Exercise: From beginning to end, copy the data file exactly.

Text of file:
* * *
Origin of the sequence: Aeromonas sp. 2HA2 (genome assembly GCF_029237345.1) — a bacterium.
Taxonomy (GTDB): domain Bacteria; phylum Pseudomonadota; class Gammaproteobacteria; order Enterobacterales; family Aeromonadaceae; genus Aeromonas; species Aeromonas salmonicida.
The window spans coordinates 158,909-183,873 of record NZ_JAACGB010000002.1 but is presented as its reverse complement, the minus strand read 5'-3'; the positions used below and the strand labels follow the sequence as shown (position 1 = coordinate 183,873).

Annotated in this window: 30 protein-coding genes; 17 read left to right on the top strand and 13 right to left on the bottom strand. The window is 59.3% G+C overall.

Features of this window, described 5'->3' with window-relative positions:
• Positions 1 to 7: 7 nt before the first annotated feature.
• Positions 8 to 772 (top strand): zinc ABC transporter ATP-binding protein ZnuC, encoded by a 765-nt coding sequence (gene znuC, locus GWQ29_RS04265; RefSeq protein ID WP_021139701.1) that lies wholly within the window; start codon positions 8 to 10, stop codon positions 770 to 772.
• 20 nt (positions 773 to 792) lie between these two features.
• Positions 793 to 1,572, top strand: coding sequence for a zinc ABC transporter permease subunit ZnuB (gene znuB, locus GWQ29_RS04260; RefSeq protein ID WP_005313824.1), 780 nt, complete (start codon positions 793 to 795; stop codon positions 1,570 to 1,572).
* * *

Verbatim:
Origin of the sequence: Aeromonas sp. 2HA2 (genome assembly GCF_029237345.1) — a bacterium.
Taxonomy (GTDB): domain Bacteria; phylum Pseudomonadota; class Gammaproteobacteria; order Enterobacterales; family Aeromonadaceae; genus Aeromonas; species Aeromonas salmonicida.
The window spans coordinates 158,909-183,873 of record NZ_JAACGB010000002.1 but is presented as its reverse complement, the minus strand read 5'-3'; the positions used below and the strand labels follow the sequence as shown (position 1 = coordinate 183,873).

Annotated in this window: 30 protein-coding genes; 17 read left to right on the top strand and 13 right to left on the bottom strand. The window is 59.3% G+C overall.

Features of this window, described 5'->3' with window-relative positions:
• Positions 1 to 7: 7 nt before the first annotated feature.
• Positions 8 to 772 (top strand): zinc ABC transporter ATP-binding protein ZnuC, encoded by a 765-nt coding sequence (gene znuC, locus GWQ29_RS04265; RefSeq protein ID WP_021139701.1) that lies wholly within the window; start codon positions 8 to 10, stop codon positions 770 to 772.
• 20 nt (positions 773 to 792) lie between these two features.
• Positions 793 to 1,572, top strand: coding sequence for a zinc ABC transporter permease subunit ZnuB (gene znuB, locus GWQ29_RS04260; RefSeq protein ID WP_005313824.1), 780 nt, complete (start codon positions 793 to 795; stop codon positions 1,570 to 1,572).